chief, he put his host's napkin into his Zion-Thy own peculiar seat --Thy home! Less than the mote of morning's golden beam.' pocket. On rising from table, Khemnit- But here, O God! here is Thy temple, too: · Krilov, the Russian fabulist, affords zer endeavoured to slip away unobserved; | Its columns-trees that have for ages stood; us but one extract, which we insert, as his friend saw him, followed him, and its incense is the lower-perfumed dew; a favourable specimen of that species of tried to detain him. Kheinnitzer re- Its symphony—the music of the wood; composition in which the Russian poets proached him for unveiling his weakness its ornaments--the fairest gems of spring; are so excellent

es, and would not listen to any entreaties. Its aliar is the stony mountain proud!

“Leave my napkin then, at least, which Lord! from this shrine to Thy abode I bring “THE ASS AND THE NIGHTINGALE. you pocketed at table,” said the other. Trembling devotion's tribute--though not loud, An ass a nightingale espied,

Khemnitzer drew it forth, and stood like Nor pomp-accompanied : Thy praise I sing, And shouted out, “ Holla! bolla! good a statue. The loud laugh of the com

And Thou wilt deign to hear the lowly offering.' friend!

pany recovered him from his trance, and English poesy scarcely boasts a pretThou art a first-rate singer they pretend ;Now let me hear thee, that I may decide, the general mirth.' with the utmost good nature he joined in


than Bobrov's I really wish to know the world is partial

"CHILDREN'S OFFERING ON A PARENT'S Bobrov is the author of an oriental

BIRTH-DAY If thou hast this great gift, and art indeed so epic poem, the Khersonida, which is not the first tribute of our lyre, clever."

said to bear a strong resemblance to Not the first fruits of infant spring, The nightingale began her heavenly lays; Through all the regions of sweet music rang. The address to the Deity, from the Moore's Lalla Rookh, though inferior. But fiumes from love's long kindled fire,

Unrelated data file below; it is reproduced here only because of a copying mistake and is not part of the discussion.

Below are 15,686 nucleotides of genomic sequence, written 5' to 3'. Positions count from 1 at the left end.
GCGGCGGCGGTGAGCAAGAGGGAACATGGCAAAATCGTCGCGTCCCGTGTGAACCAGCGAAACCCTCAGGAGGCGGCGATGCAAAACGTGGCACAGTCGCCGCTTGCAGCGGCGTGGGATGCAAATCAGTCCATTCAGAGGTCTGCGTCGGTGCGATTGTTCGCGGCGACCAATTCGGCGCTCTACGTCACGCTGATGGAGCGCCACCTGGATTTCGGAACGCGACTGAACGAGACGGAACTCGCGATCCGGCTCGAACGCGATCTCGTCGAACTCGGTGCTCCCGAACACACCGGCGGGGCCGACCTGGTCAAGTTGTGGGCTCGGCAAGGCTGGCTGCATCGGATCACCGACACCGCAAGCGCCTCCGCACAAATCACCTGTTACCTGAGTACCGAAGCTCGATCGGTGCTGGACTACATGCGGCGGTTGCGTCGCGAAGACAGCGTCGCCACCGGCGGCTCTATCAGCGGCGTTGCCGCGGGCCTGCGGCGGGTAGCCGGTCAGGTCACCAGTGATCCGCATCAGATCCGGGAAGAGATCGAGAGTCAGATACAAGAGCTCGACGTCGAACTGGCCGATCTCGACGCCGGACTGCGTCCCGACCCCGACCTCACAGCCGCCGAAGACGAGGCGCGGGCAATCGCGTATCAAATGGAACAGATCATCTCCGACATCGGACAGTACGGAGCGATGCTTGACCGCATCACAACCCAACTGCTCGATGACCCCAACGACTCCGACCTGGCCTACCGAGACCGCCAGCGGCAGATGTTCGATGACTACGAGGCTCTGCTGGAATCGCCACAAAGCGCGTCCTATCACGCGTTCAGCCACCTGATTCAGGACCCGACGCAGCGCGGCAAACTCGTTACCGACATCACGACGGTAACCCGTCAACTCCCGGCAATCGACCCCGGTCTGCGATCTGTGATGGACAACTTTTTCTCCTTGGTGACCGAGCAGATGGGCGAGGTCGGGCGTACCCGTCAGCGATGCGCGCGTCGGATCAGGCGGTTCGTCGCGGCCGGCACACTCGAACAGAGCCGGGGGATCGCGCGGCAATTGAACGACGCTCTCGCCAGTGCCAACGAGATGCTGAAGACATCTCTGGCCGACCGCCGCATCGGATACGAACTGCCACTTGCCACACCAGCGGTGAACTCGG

And ofi-repeated prayers we bring ing, Varying her song a thousand different ways;

To crown thy natal day. poem we have mentioned, would not, 'Tis not to-day that first we tell Rising and falling, lingering, ever changing: however, disgrace the bard of Eriv. (When was affection's spirit mute?) Full of wild rapture aow-then sinking oft We quote it,

How long our hearts have loved-how wellTo almost silence--melancboly, soft As distant shepherd's pipe at evening's close, O thou unutterable Potentate!

Nor tune our soft and votive flute, Strewing the wood with lovelier music ;

Nor light the altar's ray. Through nature's vast extent sublimely great!

Thy lovely form the flower-decked field dis- That altar is our housebold shrinethere All nature seems to listen and repose;


Its Alime- the bosom's kindly heat :

Its offering, sympatby divine;
No zephyr dares to disturb the tranquil air -- Thy smiles are seen in nature's sunny face :
All other voices of the grove are still,

Milk-coloured lilies and wild blushing roses Its inceuse, as the may-dew sweet!
And the charm'd flocks lay down beside the rill. Are bright with Thee ;-Thy voice of gentleness

Accept thy children's lay.' Speaks in the light-winged whispering zephyrs

• I have endeavoured to imitate the sinThe shepherd like a statue stands-afraid

'Midst the young boughs, or o'er the meadows gulas adaptation of words to sound, of wbicha His finger pointing to the harmonious tree,

playing His breathing may disturb the melody,

the Russian language affords so many striking

straying: Seems to say, “ Listen!" to his favourite maid. Thy breath gives life to all ; below, above,

examples :- Original :

• Tvoi dukh vsivavse boriushchii The singer ended:- and our critic how'd And all things revel in Thy light and love.

V sikh--sikh suistjeshchikb vikbrei silakh His reverend head to parth, and said aloud, - * Literally three times bine." )

Sraz aiushchikbss mezhdu Gor!